” …the metaphor has shifted: It’s all about government conspiracy and ecological balance (the titans are part of the earth’s natural defense system!), which can make your brain glaze over. Most of the actors spend the movie yammering on in an overly standardized disaster-movie mode of much-intensity-about-nothing…” Owen Gleiberman, Variety

Godzilla: King of the Monsters getting a full five stars would require more from Charles Dance being the villain, more screen time and more nefarious planning. He was Tywin Lannister from Game of Thrones, after all. And a less chubby-faced Godzilla would have been more menacing. But regardless, there was lots to like about this movie.” Alison Slowski, Voices from the Balcony

“Yes, Godzilla: King of the Monsters is ultimately a Saturday matinee writ large, but that’s nothing to sneeze fire at; countless big, expensive action movies fail at making their way into a viewer’s pleasure center, but this one knows exactly how to be, in the truest sense of the word, sensational..” Alonso Duralde, The Wrap

Cast and characters:

  • Millie Bobby Brown … Madison Russell
  • Vera Farmiga … Dr. Emma Russell
  • Sally Hawkins … Dr. Vivienne Graham
  • Mark Russell … TBC
  • Charles Dance … TBC
  • Bradley Whitford … Dr. Stanton
  • Ziyi Zhang … TBC
  • Ken Watanabe … Dr. Ishiro Serizawa
  • Aisha Hinds … TBC
  • Thomas Middleditch … Sam Coleman
  • O’Shea Jackson Jr. … Chief Warrant Officer Barnes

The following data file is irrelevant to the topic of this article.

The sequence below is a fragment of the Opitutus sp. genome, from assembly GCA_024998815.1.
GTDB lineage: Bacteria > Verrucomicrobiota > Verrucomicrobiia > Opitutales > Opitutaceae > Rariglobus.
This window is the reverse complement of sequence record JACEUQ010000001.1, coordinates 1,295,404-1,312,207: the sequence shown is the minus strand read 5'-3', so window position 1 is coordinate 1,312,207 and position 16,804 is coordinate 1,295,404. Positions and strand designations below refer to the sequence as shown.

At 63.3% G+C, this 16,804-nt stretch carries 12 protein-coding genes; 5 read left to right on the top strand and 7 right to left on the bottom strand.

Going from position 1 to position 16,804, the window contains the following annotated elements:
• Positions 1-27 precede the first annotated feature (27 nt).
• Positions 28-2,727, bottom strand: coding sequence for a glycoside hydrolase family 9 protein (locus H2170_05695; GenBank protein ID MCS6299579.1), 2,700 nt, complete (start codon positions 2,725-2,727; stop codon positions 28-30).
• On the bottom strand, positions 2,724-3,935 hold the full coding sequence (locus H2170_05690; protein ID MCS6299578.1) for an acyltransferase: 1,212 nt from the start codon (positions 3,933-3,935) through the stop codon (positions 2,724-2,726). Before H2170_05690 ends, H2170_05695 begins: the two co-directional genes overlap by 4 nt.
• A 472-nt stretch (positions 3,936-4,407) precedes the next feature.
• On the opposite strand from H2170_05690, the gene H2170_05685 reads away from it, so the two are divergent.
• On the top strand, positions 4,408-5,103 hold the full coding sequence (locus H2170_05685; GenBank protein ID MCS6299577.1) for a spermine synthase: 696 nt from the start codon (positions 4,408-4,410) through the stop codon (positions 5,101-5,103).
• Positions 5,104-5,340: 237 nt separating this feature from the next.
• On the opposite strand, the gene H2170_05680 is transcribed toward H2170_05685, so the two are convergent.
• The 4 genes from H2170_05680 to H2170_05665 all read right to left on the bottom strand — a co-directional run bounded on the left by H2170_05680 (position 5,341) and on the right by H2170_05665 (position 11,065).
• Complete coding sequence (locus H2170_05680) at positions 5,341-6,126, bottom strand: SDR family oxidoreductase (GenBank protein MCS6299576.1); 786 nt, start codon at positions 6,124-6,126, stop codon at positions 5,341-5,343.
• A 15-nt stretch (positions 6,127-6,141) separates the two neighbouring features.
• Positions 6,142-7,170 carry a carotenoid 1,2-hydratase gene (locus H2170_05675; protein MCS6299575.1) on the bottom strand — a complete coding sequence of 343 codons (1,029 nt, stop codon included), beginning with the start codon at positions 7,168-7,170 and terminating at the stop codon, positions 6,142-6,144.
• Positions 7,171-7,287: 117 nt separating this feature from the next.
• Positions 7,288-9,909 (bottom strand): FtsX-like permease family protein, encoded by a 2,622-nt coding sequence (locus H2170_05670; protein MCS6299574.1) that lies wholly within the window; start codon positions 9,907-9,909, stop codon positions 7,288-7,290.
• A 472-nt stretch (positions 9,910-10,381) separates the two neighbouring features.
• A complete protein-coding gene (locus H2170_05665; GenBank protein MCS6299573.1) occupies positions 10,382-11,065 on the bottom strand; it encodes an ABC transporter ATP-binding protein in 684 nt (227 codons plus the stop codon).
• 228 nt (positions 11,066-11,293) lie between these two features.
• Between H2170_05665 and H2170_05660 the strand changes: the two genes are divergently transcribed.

• Anthony Ramos … Corporal Martinez
  • Lyle Brocato … XO Bowman
  • Elizabeth Ludlow … TBL
  • CCH Pounder … Senator

Soundtrack score:

The soundtrack score for Godzilla: King of the Monsters – composed by Bear McCreary (Child’s Play 2019; The Walking Dead) – is now available on vinyl via Waxwork Records. The score features the classic Godzilla and Mothra themes, plus a cover of Blue Oyster Cult’s 1977 song ‘Godzilla’ with Serj Tankian (from System of a Down) on vocals.

The triple-LP album is pressed on two 180-gram colour variants: “Godzilla” (electric blue, black, and gray swirl) vinyl and “Kaiju” (Disc 1: gold and yellow swirl, Disc 2: oxblood and fire orange swirl, Disc 3: cyan and baby blue swirl) vinyl.

Each disc comes in triple-fold packaging featuring artwork by Christopher Shy and liner notes by Bear McCreary and film director Michael Dougherty. Each variant costs $50.

If you’re not a vinyl aficionado, you can stream the Godzilla: King of the Monsters soundtrack in its entirety below via WaterTower music.

Box office:

As of June 18, Godzilla: King of the Monsters had taken $341,972,017 worldwide which must be a major disappointment for Warner Bros. and Legendary Pictures. With a reported budget of $170 million, plus all the massive promotional costs, this means the movie only recently moved into profit.